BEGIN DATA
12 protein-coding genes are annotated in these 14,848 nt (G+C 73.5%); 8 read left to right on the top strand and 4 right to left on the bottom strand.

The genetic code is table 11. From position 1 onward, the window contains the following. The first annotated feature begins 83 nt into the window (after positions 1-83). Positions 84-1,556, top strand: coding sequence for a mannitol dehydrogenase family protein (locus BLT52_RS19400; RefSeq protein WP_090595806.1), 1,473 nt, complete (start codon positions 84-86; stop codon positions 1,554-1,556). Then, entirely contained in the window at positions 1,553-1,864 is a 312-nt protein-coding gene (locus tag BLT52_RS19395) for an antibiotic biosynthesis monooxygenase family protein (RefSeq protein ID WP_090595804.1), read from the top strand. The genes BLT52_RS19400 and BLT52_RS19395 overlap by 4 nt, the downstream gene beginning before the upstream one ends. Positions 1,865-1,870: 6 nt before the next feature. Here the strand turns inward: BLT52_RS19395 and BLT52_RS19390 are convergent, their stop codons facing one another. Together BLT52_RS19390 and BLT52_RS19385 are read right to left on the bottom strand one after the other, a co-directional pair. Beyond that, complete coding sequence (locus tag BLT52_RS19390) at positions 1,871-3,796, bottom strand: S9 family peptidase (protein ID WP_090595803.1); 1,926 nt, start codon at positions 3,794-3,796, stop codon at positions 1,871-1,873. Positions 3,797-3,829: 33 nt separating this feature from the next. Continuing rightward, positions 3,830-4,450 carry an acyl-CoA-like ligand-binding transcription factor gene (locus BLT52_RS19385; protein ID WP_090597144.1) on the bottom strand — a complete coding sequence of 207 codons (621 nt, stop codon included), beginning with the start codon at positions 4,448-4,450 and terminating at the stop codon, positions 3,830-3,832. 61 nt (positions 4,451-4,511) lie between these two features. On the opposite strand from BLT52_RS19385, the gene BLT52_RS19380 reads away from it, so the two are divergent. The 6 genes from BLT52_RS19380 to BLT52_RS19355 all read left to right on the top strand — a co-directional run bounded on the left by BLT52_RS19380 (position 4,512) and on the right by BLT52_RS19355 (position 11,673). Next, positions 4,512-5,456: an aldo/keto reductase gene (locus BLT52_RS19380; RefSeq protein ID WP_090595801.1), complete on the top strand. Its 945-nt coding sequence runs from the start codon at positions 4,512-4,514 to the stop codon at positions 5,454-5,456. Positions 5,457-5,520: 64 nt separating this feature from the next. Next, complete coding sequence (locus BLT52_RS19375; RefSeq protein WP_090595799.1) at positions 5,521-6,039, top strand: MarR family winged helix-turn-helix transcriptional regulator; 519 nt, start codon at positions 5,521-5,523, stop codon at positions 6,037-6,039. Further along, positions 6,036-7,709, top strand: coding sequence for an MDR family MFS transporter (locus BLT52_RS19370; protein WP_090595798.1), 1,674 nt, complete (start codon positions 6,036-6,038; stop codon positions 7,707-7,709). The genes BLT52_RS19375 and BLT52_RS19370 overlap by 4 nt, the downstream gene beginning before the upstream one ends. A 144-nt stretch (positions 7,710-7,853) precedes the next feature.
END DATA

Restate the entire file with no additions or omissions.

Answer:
12 protein-coding genes are annotated in these 14,848 nt (G+C 73.5%); 8 read left to right on the top strand and 4 right to left on the bottom strand.

The genetic code is table 11. From position 1 onward, the window contains the following. The first annotated feature begins 83 nt into the window (after positions 1-83). Positions 84-1,556, top strand: coding sequence for a mannitol dehydrogenase family protein (locus BLT52_RS19400; RefSeq protein WP_090595806.1), 1,473 nt, complete (start codon positions 84-86; stop codon positions 1,554-1,556). Then, entirely contained in the window at positions 1,553-1,864 is a 312-nt protein-coding gene (locus tag BLT52_RS19395) for an antibiotic biosynthesis monooxygenase family protein (RefSeq protein ID WP_090595804.1), read from the top strand. The genes BLT52_RS19400 and BLT52_RS19395 overlap by 4 nt, the downstream gene beginning before the upstream one ends. Positions 1,865-1,870: 6 nt before the next feature. Here the strand turns inward: BLT52_RS19395 and BLT52_RS19390 are convergent, their stop codons facing one another. Together BLT52_RS19390 and BLT52_RS19385 are read right to left on the bottom strand one after the other, a co-directional pair. Beyond that, complete coding sequence (locus tag BLT52_RS19390) at positions 1,871-3,796, bottom strand: S9 family peptidase (protein ID WP_090595803.1); 1,926 nt, start codon at positions 3,794-3,796, stop codon at positions 1,871-1,873. Positions 3,797-3,829: 33 nt separating this feature from the next. Continuing rightward, positions 3,830-4,450 carry an acyl-CoA-like ligand-binding transcription factor gene (locus BLT52_RS19385; protein ID WP_090597144.1) on the bottom strand — a complete coding sequence of 207 codons (621 nt, stop codon included), beginning with the start codon at positions 4,448-4,450 and terminating at the stop codon, positions 3,830-3,832. 61 nt (positions 4,451-4,511) lie between these two features. On the opposite strand from BLT52_RS19385, the gene BLT52_RS19380 reads away from it, so the two are divergent. The 6 genes from BLT52_RS19380 to BLT52_RS19355 all read left to right on the top strand — a co-directional run bounded on the left by BLT52_RS19380 (position 4,512) and on the right by BLT52_RS19355 (position 11,673). Next, positions 4,512-5,456: an aldo/keto reductase gene (locus BLT52_RS19380; RefSeq protein ID WP_090595801.1), complete on the top strand. Its 945-nt coding sequence runs from the start codon at positions 4,512-4,514 to the stop codon at positions 5,454-5,456. Positions 5,457-5,520: 64 nt separating this feature from the next. Next, complete coding sequence (locus BLT52_RS19375; RefSeq protein WP_090595799.1) at positions 5,521-6,039, top strand: MarR family winged helix-turn-helix transcriptional regulator; 519 nt, start codon at positions 5,521-5,523, stop codon at positions 6,037-6,039. Further along, positions 6,036-7,709, top strand: coding sequence for an MDR family MFS transporter (locus BLT52_RS19370; protein WP_090595798.1), 1,674 nt, complete (start codon positions 6,036-6,038; stop codon positions 7,707-7,709). The genes BLT52_RS19375 and BLT52_RS19370 overlap by 4 nt, the downstream gene beginning before the upstream one ends. A 144-nt stretch (positions 7,710-7,853) precedes the next feature.